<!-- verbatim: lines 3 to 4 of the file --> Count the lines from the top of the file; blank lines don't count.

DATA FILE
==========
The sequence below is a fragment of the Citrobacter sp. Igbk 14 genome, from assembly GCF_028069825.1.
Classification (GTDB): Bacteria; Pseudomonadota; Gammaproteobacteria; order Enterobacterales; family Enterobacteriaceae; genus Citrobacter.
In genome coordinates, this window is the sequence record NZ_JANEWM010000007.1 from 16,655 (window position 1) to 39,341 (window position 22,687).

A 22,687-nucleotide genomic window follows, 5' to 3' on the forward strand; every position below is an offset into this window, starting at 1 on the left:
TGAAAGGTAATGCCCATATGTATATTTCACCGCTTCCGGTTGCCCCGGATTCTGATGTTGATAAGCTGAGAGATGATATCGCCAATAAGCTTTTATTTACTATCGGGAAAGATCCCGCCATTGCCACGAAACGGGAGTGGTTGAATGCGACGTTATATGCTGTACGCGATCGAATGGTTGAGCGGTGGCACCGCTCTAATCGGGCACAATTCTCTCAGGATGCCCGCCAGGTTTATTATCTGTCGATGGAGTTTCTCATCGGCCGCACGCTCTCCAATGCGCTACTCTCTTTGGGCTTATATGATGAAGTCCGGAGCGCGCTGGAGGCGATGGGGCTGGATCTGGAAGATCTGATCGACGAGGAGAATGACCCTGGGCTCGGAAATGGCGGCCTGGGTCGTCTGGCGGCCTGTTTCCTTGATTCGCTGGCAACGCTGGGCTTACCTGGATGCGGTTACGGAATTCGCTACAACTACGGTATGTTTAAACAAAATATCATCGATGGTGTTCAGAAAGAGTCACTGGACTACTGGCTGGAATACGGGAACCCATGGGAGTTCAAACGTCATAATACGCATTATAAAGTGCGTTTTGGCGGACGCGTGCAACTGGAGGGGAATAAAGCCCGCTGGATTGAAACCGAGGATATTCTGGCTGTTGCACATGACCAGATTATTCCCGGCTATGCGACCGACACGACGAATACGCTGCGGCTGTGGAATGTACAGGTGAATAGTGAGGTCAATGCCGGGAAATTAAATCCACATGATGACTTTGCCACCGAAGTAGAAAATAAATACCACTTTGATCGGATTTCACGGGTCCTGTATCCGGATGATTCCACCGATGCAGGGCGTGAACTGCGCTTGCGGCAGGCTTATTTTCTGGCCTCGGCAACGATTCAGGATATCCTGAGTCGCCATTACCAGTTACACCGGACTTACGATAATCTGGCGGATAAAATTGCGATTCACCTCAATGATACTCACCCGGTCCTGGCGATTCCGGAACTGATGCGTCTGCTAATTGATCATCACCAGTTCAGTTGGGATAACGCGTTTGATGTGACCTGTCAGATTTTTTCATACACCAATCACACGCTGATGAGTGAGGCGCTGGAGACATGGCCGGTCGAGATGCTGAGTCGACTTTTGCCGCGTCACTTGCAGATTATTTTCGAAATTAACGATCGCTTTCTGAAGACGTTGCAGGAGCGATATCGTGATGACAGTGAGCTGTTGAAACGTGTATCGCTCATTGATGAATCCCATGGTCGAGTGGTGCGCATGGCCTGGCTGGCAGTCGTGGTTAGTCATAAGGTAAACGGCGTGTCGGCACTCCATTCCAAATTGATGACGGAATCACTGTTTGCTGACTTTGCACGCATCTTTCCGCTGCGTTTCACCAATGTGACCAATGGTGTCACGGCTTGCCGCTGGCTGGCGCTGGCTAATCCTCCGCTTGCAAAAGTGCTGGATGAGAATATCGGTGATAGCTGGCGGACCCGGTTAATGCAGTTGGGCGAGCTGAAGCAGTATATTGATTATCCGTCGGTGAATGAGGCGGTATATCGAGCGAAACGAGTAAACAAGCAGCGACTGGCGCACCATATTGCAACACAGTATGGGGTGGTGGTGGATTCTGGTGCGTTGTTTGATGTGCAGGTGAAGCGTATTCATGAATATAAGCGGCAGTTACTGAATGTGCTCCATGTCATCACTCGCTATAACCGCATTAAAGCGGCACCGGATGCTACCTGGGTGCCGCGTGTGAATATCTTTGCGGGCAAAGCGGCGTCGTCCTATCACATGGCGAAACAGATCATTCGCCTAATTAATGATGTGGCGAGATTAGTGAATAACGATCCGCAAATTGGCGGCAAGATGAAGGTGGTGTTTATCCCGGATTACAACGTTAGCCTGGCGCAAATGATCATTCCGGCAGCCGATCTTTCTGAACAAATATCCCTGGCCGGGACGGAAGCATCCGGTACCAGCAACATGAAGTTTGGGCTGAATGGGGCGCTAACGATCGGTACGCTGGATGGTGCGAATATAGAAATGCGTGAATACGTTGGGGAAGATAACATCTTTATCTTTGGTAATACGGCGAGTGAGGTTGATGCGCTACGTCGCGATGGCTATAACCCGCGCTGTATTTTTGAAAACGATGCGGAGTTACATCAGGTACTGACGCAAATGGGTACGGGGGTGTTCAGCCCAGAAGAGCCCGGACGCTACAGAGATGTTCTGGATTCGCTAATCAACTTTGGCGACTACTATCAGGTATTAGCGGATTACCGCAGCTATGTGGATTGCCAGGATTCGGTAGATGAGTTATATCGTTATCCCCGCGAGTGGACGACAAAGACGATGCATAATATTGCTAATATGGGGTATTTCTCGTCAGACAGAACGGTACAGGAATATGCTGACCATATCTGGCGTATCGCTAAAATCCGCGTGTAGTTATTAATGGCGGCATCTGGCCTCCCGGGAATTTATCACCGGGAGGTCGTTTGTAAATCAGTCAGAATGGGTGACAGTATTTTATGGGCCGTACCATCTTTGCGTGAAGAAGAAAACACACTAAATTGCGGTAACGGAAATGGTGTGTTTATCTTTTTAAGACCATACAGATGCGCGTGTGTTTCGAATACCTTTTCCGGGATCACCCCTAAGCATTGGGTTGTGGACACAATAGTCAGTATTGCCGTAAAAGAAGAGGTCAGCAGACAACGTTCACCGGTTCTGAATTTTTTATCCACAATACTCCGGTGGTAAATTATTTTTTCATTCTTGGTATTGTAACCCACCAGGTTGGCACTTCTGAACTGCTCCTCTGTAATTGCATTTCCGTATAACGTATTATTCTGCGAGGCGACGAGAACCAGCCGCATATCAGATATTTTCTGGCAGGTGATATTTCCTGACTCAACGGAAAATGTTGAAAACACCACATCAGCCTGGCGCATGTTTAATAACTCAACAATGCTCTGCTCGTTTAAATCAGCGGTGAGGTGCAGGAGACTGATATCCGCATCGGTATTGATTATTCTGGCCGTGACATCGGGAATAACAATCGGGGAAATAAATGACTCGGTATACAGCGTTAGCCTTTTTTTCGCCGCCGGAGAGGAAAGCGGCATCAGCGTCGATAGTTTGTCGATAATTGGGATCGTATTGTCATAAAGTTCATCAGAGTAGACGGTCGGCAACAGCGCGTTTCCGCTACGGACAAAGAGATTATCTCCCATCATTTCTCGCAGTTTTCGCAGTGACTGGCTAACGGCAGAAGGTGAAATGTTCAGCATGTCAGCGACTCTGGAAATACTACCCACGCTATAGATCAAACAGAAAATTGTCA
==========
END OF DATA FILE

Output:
In genome coordinates, this window is the sequence record NZ_JANEWM010000007.1 from 16,655 (window position 1) to 39,341 (window position 22,687).

A 22,687-nucleotide genomic window follows, 5' to 3' on the forward strand; every position below is an offset into this window, starting at 1 on the left: